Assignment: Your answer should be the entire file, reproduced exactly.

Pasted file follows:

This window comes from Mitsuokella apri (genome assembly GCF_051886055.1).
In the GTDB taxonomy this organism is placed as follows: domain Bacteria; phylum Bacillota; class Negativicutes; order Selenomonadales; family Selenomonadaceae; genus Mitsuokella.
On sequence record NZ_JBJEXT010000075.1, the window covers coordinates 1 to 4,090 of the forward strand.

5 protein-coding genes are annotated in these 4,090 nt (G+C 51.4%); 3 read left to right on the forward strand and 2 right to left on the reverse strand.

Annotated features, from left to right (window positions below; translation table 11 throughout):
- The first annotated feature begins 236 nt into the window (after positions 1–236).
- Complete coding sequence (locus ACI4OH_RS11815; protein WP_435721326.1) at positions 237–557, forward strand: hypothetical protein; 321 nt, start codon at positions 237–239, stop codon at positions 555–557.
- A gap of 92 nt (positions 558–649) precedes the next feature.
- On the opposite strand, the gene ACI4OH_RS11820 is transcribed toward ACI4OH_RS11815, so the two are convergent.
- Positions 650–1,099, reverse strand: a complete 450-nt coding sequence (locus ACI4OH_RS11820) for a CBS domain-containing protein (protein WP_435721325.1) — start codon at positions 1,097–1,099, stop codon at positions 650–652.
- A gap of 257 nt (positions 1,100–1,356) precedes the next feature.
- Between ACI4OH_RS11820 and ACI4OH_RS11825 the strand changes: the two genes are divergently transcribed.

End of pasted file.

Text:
This window comes from Mitsuokella apri (genome assembly GCF_051886055.1).
In the GTDB taxonomy this organism is placed as follows: domain Bacteria; phylum Bacillota; class Negativicutes; order Selenomonadales; family Selenomonadaceae; genus Mitsuokella.
On sequence record NZ_JBJEXT010000075.1, the window covers coordinates 1 to 4,090 of the forward strand.

5 protein-coding genes are annotated in these 4,090 nt (G+C 51.4%); 3 read left to right on the forward strand and 2 right to left on the reverse strand.

Annotated features, from left to right (window positions below; translation table 11 throughout):
- The first annotated feature begins 236 nt into the window (after positions 1–236).
- Complete coding sequence (locus ACI4OH_RS11815; protein WP_435721326.1) at positions 237–557, forward strand: hypothetical protein; 321 nt, start codon at positions 237–239, stop codon at positions 555–557.
- A gap of 92 nt (positions 558–649) precedes the next feature.
- On the opposite strand, the gene ACI4OH_RS11820 is transcribed toward ACI4OH_RS11815, so the two are convergent.
- Positions 650–1,099, reverse strand: a complete 450-nt coding sequence (locus ACI4OH_RS11820) for a CBS domain-containing protein (protein WP_435721325.1) — start codon at positions 1,097–1,099, stop codon at positions 650–652.
- A gap of 257 nt (positions 1,100–1,356) precedes the next feature.
- Between ACI4OH_RS11820 and ACI4OH_RS11825 the strand changes: the two genes are divergently transcribed.